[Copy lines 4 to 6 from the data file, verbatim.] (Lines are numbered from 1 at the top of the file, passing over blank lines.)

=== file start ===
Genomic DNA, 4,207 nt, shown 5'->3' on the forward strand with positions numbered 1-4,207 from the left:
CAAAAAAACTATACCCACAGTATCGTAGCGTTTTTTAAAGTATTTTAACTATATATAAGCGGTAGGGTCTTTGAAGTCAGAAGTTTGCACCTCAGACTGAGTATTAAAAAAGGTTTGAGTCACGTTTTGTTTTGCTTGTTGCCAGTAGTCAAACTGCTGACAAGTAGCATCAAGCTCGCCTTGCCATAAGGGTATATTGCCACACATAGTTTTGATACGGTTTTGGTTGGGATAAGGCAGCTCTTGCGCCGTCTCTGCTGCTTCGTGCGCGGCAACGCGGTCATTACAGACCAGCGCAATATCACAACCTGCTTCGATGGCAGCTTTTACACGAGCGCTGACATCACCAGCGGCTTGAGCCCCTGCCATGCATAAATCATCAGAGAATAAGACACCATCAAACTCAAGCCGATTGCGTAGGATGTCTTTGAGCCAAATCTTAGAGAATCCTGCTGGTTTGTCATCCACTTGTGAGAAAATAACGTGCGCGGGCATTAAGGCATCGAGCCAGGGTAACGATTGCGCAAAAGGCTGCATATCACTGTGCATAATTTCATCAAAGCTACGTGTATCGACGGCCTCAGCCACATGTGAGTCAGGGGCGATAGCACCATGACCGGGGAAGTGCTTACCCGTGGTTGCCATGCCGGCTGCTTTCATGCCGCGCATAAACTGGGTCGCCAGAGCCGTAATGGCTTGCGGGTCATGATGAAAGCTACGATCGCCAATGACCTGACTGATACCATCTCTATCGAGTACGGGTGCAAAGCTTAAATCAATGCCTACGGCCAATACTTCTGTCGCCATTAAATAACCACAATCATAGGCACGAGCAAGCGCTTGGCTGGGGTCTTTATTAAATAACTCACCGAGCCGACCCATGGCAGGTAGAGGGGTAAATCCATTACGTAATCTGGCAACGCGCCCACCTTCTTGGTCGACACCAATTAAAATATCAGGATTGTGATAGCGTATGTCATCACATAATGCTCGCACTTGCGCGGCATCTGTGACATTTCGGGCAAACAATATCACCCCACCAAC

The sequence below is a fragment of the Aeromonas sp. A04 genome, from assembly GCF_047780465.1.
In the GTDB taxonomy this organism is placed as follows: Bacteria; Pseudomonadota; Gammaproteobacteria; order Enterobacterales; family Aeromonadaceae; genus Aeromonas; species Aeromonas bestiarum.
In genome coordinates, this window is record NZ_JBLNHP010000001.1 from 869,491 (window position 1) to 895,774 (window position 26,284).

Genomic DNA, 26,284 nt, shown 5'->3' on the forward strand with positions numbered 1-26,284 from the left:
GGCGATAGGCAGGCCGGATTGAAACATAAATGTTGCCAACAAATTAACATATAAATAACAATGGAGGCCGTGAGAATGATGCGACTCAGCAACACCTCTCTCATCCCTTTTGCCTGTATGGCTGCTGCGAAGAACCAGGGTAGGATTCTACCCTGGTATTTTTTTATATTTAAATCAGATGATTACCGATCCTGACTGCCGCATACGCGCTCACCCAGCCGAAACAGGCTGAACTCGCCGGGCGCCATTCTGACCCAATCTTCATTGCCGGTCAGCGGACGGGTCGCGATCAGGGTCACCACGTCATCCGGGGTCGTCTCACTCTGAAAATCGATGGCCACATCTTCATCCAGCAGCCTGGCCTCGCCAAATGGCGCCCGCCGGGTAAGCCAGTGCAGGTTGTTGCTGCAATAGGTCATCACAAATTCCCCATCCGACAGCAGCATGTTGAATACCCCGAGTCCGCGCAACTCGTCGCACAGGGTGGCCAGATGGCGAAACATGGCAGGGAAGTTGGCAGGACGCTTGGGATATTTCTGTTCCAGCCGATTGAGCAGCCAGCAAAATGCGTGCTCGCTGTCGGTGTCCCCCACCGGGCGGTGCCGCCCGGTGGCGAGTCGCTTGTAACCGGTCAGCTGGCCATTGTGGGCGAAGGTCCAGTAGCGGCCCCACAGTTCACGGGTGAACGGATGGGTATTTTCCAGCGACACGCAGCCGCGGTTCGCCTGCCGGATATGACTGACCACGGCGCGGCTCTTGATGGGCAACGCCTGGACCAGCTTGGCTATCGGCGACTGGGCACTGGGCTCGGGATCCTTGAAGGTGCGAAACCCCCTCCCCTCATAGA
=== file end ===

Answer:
In the GTDB taxonomy this organism is placed as follows: Bacteria; Pseudomonadota; Gammaproteobacteria; order Enterobacterales; family Aeromonadaceae; genus Aeromonas; species Aeromonas bestiarum.
In genome coordinates, this window is record NZ_JBLNHP010000001.1 from 869,491 (window position 1) to 895,774 (window position 26,284).

Genomic DNA, 26,284 nt, shown 5'->3' on the forward strand with positions numbered 1-26,284 from the left: